A low battery monitor circuit 73 monitors battery voltage and generates a visual alarm at the low battery LED 32 and locks out operation of the source unit 10 whenever the primary supply voltage drops below 20 volts, for example. In order to reset the source unit 10, it is shut off and primary supply voltage above 20 volts is then applied. This power-on-reset procedure resets the lock out circuit and enables the unit 10 to operate.
With reference to FIG. 6A and 6B, a condition mode receptacle interlock relay circuit 136 provides a conditioning mode for the x-ray tube 44. When a lead shield (not shown) is installed over the window of the x-ray tube 44 which effectively absorbs any x-rays resulting during the conditioning process, switch 137 closes. When the KV select switch 26 is set to conditioning mode and the lead shield is in place, a conditioning relay 139 is thereby activated and a tube conditioning mode of operation of the source 10 ensues.
With the condition interlock closed and the switch 26 set to condition, when the kV 36 switch is pressed, it applies power to start a timer 240 which energizes two parallel relays 242 and 242' which in turn cause the high voltage relay 140 (FIG. 7A) to be energized until the timer 240 times out. During the interval set by the timer 240, a voltage ramp is applied to the anode 58 of the x-ray tube.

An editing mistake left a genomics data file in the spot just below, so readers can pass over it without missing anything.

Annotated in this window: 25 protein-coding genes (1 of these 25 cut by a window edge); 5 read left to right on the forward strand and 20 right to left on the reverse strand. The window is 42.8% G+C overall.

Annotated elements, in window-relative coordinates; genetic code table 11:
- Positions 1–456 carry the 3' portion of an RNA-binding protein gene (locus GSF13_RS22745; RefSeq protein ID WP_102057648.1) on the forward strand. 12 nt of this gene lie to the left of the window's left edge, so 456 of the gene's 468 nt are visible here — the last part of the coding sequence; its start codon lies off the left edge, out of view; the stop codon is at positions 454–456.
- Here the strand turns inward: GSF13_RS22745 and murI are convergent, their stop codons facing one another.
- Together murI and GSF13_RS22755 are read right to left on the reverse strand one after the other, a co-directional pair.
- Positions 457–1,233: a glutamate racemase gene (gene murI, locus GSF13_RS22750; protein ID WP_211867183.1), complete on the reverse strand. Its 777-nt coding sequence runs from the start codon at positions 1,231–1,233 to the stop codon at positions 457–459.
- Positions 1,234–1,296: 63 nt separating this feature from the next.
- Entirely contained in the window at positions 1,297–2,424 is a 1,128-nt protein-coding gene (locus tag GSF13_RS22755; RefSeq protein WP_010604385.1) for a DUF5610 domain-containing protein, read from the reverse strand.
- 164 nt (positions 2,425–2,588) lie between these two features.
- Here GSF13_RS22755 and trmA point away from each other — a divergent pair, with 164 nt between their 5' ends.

The kilovoltage switch 26 selects between normal operating mode and conditioning mode, and enables user programming at the source 10 of 50 KV, 60 KV or 70 KV, as established by selecting appropriate connections to a voltage divider resistor network 141 shown in FIG. 6E. The network 141 is connected to a 5 volt reference supplied by a reference supply 268.
The voltage value on the programming line 142 which is connected in common with the wiper line 142 of switch 26 passes through an op amp 144 connected as a buffer to a 1 k/9 k voltage divider network 146 at an inverting input of an op amp 148 connected as a comparator. The non-inverting input to the comparator 148 is provided from the kv monitor line 254 connected to the high voltage series resistance stack 101 encapsulated in the block 80 and electrically connected to the tube anode connector 95 in the x-ray tube well 94. When the monitored actual kilovoltage value at the anode 58 of the x-ray tube reaches ninety percent of the KV value preset at the switch 26, an output line 150 of the comparator 148 becomes true.
Referring now to FIGS. 6A and 6B, when the line 150 is true or logically high, a timer 225 is enabled. The timer 225 starts a timing interval whenever the two inputs of the AND gate 224 are true. During the timing interval, the "KV" indicator LED 38 is powered by a line 153 and becomes illuminated. The line 150 also enables one input of a two-input pulse interval AND gate 154 (FIG. 6F). The other input of the pulse interval AND gate is from an inverter 232 within a line 156 leading from the pulse interval timing circuit 67 to be described in greater detail hereinafter.